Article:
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posted about 6 hours ago on techdirt
This is a sponsored post. For everyone who subscribes to the free IBM Tech Policy Lab email newsletter via our link, Techdirt receives a small commission. We would not offer this if we didn't actually believe in the value of the newsletter itself, but this is very much sponsored content. If you're a reader of Techdirt, then you're probably deeply interested in tech policy issues. Questions around tech policy have become more and more central over the last few years. Unfortunately, much of the discussion around tech policy is (to put it mildly) not particularly well informed. Last year, IBM launched its IBM Policy Lab as an attempt to build a place to bring together smart thinkers regarding tech and policy -- and to take a long term view on what is the best policy for innovation going forward. There are some really great people behind the project. The IBM Policy Lab includes various policy papers, live events, and discussions on important tech policy issues, and the best way to keep up with what they're talking about is to subscribe to the newsletter. We may not always agree with the recommendations that come out of the IBM Policy Lab, but it has become a good place to really explore some key issues regarding technology and policy in a forward-looking manner.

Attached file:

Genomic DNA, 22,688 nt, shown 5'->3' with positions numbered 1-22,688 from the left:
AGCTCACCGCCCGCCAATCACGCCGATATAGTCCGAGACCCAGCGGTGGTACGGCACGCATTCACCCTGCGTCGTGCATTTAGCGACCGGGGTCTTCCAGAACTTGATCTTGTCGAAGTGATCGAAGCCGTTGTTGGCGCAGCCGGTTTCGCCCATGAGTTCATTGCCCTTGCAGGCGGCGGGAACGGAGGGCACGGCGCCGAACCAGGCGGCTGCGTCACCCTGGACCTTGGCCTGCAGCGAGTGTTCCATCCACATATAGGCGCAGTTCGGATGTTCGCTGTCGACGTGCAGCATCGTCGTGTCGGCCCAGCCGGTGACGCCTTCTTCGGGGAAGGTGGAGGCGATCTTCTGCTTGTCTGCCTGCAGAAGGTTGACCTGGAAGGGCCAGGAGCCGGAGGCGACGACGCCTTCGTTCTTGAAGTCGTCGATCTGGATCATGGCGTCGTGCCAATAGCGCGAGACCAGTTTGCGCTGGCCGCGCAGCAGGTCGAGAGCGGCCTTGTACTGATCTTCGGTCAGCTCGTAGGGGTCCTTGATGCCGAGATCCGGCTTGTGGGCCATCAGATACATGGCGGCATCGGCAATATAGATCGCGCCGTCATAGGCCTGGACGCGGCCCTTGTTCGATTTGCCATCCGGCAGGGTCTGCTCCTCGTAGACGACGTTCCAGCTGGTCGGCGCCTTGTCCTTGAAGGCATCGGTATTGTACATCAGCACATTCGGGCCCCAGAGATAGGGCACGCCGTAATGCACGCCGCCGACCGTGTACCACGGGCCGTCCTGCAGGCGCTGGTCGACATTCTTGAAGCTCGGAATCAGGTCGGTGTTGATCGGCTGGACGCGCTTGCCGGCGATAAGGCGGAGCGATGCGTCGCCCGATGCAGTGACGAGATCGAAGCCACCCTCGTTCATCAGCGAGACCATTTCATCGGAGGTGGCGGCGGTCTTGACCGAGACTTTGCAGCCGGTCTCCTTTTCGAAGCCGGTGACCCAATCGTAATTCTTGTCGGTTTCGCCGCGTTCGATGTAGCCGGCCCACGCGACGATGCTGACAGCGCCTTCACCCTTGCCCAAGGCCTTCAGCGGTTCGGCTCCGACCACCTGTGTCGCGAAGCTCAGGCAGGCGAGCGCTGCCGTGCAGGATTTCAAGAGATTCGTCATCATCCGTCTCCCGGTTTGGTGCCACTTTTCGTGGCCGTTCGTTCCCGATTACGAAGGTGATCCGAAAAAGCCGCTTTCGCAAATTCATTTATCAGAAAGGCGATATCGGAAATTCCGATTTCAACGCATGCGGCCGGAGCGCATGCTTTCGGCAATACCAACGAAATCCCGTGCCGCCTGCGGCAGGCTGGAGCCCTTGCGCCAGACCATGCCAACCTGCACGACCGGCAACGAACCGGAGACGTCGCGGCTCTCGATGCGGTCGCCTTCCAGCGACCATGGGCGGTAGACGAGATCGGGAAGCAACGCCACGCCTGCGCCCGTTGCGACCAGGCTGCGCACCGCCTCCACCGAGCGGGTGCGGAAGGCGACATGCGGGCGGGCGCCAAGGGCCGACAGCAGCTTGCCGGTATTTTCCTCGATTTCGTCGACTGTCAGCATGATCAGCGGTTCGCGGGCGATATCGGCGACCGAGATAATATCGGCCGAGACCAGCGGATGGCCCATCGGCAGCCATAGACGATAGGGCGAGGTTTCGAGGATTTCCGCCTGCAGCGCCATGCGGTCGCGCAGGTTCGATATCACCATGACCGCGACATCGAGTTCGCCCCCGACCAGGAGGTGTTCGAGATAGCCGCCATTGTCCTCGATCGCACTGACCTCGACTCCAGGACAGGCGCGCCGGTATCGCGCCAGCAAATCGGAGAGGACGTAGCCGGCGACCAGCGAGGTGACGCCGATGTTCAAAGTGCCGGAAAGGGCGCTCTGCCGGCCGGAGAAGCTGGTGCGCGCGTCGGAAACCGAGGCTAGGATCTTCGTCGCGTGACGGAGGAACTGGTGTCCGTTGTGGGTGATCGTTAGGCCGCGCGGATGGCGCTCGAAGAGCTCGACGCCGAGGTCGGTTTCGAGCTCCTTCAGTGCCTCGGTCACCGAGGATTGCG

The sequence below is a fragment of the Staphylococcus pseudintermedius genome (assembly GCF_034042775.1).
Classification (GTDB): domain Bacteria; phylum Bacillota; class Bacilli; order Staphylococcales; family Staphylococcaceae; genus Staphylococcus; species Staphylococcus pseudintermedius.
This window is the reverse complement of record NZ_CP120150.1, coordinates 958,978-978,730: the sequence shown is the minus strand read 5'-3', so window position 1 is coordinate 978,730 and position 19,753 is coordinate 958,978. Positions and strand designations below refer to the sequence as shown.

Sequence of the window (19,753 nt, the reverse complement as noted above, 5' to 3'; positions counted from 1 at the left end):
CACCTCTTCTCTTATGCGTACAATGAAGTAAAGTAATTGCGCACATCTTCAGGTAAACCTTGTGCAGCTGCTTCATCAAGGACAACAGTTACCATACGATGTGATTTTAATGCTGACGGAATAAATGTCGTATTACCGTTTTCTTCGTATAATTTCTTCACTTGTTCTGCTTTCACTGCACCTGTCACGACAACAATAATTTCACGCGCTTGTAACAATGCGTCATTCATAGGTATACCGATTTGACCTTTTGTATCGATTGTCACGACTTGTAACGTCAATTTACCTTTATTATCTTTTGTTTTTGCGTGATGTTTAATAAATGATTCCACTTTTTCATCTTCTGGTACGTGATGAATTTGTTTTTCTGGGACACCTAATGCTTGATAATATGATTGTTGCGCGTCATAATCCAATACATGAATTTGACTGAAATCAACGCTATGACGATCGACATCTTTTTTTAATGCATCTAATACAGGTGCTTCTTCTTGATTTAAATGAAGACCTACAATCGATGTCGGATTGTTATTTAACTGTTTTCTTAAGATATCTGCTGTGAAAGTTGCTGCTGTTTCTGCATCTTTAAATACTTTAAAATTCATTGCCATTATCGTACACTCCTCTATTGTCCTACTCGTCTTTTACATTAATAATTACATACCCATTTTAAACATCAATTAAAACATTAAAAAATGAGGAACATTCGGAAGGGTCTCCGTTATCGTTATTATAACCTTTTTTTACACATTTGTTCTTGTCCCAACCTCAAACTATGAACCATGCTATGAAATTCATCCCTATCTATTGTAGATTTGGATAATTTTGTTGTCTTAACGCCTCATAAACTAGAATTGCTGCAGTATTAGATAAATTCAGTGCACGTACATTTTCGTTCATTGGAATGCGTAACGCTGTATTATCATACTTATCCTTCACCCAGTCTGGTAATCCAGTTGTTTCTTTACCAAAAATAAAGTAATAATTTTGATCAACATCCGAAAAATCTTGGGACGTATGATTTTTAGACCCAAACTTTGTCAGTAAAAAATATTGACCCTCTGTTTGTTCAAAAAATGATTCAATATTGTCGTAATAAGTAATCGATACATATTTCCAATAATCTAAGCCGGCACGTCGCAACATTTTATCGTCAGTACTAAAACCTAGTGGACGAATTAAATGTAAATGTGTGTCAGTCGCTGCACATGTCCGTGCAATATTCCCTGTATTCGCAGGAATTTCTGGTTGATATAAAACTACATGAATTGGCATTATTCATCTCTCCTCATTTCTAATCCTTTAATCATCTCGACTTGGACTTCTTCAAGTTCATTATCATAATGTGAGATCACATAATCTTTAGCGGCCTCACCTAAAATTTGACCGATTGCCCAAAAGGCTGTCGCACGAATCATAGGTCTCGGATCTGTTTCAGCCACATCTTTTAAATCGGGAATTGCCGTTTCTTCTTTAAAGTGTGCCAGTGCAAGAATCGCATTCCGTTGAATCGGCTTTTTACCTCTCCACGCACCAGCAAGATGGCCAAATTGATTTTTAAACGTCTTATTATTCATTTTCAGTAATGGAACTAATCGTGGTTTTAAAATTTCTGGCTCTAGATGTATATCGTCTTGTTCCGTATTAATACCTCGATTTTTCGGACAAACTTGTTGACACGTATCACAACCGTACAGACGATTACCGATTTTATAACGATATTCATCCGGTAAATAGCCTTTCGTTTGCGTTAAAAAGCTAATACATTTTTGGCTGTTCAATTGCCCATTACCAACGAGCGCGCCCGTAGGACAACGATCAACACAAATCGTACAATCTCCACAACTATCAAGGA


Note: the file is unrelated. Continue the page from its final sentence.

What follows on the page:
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posted about 7 hours ago on techdirt